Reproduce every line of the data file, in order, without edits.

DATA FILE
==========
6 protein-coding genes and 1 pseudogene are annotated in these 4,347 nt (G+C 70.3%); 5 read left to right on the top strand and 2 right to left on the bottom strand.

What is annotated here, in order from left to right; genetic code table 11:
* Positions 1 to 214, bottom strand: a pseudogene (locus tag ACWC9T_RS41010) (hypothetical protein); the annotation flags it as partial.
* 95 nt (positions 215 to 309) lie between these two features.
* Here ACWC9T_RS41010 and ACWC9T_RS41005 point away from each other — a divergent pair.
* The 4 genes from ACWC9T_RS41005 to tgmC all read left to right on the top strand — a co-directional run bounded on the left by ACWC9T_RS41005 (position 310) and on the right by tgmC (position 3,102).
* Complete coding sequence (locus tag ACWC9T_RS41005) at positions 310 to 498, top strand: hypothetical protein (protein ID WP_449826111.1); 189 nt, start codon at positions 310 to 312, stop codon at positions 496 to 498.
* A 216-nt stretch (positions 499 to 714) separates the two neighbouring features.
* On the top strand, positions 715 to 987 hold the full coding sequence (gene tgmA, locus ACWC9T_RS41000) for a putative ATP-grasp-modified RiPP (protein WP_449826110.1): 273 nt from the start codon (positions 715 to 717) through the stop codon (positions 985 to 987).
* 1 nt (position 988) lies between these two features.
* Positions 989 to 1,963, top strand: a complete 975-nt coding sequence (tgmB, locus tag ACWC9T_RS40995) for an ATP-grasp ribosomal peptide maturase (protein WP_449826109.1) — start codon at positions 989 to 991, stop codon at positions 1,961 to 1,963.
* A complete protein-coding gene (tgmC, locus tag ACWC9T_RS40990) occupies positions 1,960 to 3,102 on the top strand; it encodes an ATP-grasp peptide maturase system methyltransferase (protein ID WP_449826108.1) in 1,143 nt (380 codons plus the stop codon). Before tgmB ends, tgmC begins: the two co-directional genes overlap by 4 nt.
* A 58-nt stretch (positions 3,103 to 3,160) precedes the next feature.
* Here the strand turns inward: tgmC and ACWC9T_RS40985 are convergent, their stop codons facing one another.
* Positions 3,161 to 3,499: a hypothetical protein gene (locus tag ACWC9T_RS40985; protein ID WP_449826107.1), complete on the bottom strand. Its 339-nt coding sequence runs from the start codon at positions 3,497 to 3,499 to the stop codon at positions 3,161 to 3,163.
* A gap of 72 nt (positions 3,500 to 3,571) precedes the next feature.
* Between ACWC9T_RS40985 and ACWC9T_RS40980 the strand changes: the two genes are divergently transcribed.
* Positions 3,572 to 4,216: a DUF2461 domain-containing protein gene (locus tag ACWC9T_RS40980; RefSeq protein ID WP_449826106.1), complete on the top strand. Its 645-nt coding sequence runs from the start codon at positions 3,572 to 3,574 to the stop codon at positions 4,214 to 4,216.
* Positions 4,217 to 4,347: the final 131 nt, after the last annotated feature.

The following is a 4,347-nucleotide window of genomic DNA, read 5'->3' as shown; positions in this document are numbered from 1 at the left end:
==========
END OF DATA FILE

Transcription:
6 protein-coding genes and 1 pseudogene are annotated in these 4,347 nt (G+C 70.3%); 5 read left to right on the top strand and 2 right to left on the bottom strand.

What is annotated here, in order from left to right; genetic code table 11:
* Positions 1 to 214, bottom strand: a pseudogene (locus tag ACWC9T_RS41010) (hypothetical protein); the annotation flags it as partial.
* 95 nt (positions 215 to 309) lie between these two features.
* Here ACWC9T_RS41010 and ACWC9T_RS41005 point away from each other — a divergent pair.
* The 4 genes from ACWC9T_RS41005 to tgmC all read left to right on the top strand — a co-directional run bounded on the left by ACWC9T_RS41005 (position 310) and on the right by tgmC (position 3,102).
* Complete coding sequence (locus tag ACWC9T_RS41005) at positions 310 to 498, top strand: hypothetical protein (protein ID WP_449826111.1); 189 nt, start codon at positions 310 to 312, stop codon at positions 496 to 498.
* A 216-nt stretch (positions 499 to 714) separates the two neighbouring features.
* On the top strand, positions 715 to 987 hold the full coding sequence (gene tgmA, locus ACWC9T_RS41000) for a putative ATP-grasp-modified RiPP (protein WP_449826110.1): 273 nt from the start codon (positions 715 to 717) through the stop codon (positions 985 to 987).
* 1 nt (position 988) lies between these two features.
* Positions 989 to 1,963, top strand: a complete 975-nt coding sequence (tgmB, locus tag ACWC9T_RS40995) for an ATP-grasp ribosomal peptide maturase (protein WP_449826109.1) — start codon at positions 989 to 991, stop codon at positions 1,961 to 1,963.
* A complete protein-coding gene (tgmC, locus tag ACWC9T_RS40990) occupies positions 1,960 to 3,102 on the top strand; it encodes an ATP-grasp peptide maturase system methyltransferase (protein ID WP_449826108.1) in 1,143 nt (380 codons plus the stop codon). Before tgmB ends, tgmC begins: the two co-directional genes overlap by 4 nt.
* A 58-nt stretch (positions 3,103 to 3,160) precedes the next feature.
* Here the strand turns inward: tgmC and ACWC9T_RS40985 are convergent, their stop codons facing one another.
* Positions 3,161 to 3,499: a hypothetical protein gene (locus tag ACWC9T_RS40985; protein ID WP_449826107.1), complete on the bottom strand. Its 339-nt coding sequence runs from the start codon at positions 3,497 to 3,499 to the stop codon at positions 3,161 to 3,163.
* A gap of 72 nt (positions 3,500 to 3,571) precedes the next feature.
* Between ACWC9T_RS40985 and ACWC9T_RS40980 the strand changes: the two genes are divergently transcribed.
* Positions 3,572 to 4,216: a DUF2461 domain-containing protein gene (locus tag ACWC9T_RS40980; RefSeq protein ID WP_449826106.1), complete on the top strand. Its 645-nt coding sequence runs from the start codon at positions 3,572 to 3,574 to the stop codon at positions 4,214 to 4,216.
* Positions 4,217 to 4,347: the final 131 nt, after the last annotated feature.

The following is a 4,347-nucleotide window of genomic DNA, read 5'->3' as shown; positions in this document are numbered from 1 at the left end: